Life doesn’t come with a manual on how to parent from prison, let alone provide instructions for the spouse and family left behind. Children, in particular, are hugely affected as their sense of security comes undone in an instant. And, while there’s obviously many obstacles and limitations, there are still many things parents can do to maintain the family unit until this sad time comes to an end.
As an inmate, you need to explore all the resources you have available and make the most of them. I made sure to write my children every week. There’s just something about receiving a letter that can be felt and touched, that’s so much more special than any email or phone call. My three children ranged in ages from 2 to 8 to 15, at the time, so I had to deal with each of them on their own terms and at their own level. The two youngest, for example, had no email and I had to ration my limited phone minutes to mostly serve as support for my wife. The letter was therefore my key lifeline to most of the family. I sent things that were age appropriate, learning how to draw and do origami, in the process. This, of course, evolved with every passing year. I felt more connected each time I sat down to do a project or put words to paper, just as they did in receiving them. I also made sure to include my wife. As an inmate, we must remember that our spouse feels abandoned as well. Sometimes it isn’t easy, especially as time apart puts a strain on the relationship. Writing, however, can serve as a glue to keep you together, or at least help you be solid co-parents going forward.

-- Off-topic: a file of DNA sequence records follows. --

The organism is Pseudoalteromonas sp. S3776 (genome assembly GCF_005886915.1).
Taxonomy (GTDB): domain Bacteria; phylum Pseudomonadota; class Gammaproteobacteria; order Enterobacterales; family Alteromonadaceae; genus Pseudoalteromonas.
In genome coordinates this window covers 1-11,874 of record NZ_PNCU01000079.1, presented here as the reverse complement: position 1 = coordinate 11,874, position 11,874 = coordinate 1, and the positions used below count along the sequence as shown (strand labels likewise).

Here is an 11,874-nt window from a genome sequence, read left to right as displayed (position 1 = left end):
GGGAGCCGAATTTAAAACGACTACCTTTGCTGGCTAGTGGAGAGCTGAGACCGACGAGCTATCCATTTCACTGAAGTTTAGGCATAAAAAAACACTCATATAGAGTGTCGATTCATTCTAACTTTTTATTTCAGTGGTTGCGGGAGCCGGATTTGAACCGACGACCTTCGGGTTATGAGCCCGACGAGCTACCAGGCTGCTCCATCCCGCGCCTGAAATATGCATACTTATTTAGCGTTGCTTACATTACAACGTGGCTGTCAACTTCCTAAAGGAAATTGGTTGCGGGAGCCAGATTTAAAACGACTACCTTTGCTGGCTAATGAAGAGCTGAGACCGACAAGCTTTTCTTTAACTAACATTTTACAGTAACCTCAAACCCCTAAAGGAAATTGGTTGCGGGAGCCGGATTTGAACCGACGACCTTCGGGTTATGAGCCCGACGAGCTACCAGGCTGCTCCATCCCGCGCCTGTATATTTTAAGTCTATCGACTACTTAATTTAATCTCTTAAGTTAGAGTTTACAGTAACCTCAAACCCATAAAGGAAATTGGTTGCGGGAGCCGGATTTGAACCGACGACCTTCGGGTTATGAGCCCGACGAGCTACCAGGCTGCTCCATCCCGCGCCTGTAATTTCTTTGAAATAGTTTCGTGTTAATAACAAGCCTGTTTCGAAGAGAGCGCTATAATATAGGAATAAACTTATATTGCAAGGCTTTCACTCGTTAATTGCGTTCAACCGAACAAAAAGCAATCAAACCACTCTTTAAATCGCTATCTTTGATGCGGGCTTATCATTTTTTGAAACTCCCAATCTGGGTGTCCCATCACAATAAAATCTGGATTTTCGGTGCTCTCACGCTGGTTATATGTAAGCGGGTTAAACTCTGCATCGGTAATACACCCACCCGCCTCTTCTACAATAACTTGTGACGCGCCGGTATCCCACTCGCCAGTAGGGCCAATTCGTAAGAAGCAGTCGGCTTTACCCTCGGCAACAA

It’s also important to marshal your email and phone minutes wisely. You may even be fortunate enough to be in a place that allows video calls. They are all valuable assets. You’re best advised to use them to maximize communication with your family. Sure, you can set some time aside for friends, but since calls and emails are limited by both cost and time restrictions, you prioritize keeping in touch with the people most important to you. Your family relationships are invaluable for the rest of your life! Hearing their voices and sharing their daily events will help see you to the other side. Plus, they all still need help from you and solid advice.